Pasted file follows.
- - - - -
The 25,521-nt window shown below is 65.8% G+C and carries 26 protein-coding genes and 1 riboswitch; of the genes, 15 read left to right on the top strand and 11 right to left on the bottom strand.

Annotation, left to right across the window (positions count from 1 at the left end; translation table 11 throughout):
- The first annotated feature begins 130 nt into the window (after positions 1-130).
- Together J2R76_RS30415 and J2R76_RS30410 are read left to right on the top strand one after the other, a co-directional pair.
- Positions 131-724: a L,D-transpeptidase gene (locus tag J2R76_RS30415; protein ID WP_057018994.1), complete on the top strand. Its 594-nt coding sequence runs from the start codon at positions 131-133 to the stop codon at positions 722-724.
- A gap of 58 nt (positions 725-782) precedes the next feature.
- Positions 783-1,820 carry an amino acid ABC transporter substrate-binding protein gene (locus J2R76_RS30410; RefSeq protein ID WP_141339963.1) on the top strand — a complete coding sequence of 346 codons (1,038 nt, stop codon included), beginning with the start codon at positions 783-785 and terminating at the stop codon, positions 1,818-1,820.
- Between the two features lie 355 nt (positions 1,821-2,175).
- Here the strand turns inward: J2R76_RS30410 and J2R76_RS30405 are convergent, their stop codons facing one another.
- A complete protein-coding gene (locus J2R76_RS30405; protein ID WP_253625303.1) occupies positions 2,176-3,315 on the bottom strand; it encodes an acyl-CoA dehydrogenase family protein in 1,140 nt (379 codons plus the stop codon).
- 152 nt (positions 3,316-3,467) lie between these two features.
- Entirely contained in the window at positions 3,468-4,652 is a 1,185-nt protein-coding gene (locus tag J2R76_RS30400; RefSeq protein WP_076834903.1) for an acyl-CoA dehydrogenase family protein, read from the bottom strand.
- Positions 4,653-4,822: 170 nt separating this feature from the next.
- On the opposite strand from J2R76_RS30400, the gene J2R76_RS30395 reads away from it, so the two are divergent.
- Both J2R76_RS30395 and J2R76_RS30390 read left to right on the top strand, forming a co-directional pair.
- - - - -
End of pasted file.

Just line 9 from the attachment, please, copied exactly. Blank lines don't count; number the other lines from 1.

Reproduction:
- Here the strand turns inward: J2R76_RS30410 and J2R76_RS30405 are convergent, their stop codons facing one another.